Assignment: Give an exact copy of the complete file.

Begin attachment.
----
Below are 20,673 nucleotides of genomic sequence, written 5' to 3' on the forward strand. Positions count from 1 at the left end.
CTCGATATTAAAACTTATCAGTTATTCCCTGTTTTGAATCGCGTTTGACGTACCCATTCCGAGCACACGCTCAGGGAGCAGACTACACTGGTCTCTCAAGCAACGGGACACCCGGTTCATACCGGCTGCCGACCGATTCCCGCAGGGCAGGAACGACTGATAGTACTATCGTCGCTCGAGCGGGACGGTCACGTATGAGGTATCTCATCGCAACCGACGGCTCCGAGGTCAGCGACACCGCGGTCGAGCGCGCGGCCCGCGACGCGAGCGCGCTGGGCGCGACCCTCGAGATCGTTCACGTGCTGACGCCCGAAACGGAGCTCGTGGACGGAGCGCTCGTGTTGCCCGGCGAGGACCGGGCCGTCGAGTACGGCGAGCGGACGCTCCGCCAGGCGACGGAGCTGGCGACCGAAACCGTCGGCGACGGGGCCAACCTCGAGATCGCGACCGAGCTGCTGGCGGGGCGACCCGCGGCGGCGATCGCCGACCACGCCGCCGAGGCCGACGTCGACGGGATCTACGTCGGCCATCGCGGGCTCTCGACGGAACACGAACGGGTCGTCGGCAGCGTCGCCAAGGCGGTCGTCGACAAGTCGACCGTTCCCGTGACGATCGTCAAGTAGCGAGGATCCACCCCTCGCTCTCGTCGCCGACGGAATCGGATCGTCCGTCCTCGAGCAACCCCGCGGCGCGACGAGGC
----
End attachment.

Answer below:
Below are 20,673 nucleotides of genomic sequence, written 5' to 3' on the forward strand. Positions count from 1 at the left end.
CTCGATATTAAAACTTATCAGTTATTCCCTGTTTTGAATCGCGTTTGACGTACCCATTCCGAGCACACGCTCAGGGAGCAGACTACACTGGTCTCTCAAGCAACGGGACACCCGGTTCATACCGGCTGCCGACCGATTCCCGCAGGGCAGGAACGACTGATAGTACTATCGTCGCTCGAGCGGGACGGTCACGTATGAGGTATCTCATCGCAACCGACGGCTCCGAGGTCAGCGACACCGCGGTCGAGCGCGCGGCCCGCGACGCGAGCGCGCTGGGCGCGACCCTCGAGATCGTTCACGTGCTGACGCCCGAAACGGAGCTCGTGGACGGAGCGCTCGTGTTGCCCGGCGAGGACCGGGCCGTCGAGTACGGCGAGCGGACGCTCCGCCAGGCGACGGAGCTGGCGACCGAAACCGTCGGCGACGGGGCCAACCTCGAGATCGCGACCGAGCTGCTGGCGGGGCGACCCGCGGCGGCGATCGCCGACCACGCCGCCGAGGCCGACGTCGACGGGATCTACGTCGGCCATCGCGGGCTCTCGACGGAACACGAACGGGTCGTCGGCAGCGTCGCCAAGGCGGTCGTCGACAAGTCGACCGTTCCCGTGACGATCGTCAAGTAGCGAGGATCCACCCCTCGCTCTCGTCGCCGACGGAATCGGATCGTCCGTCCTCGAGCAACCCCGCGGCGCGACGAGGC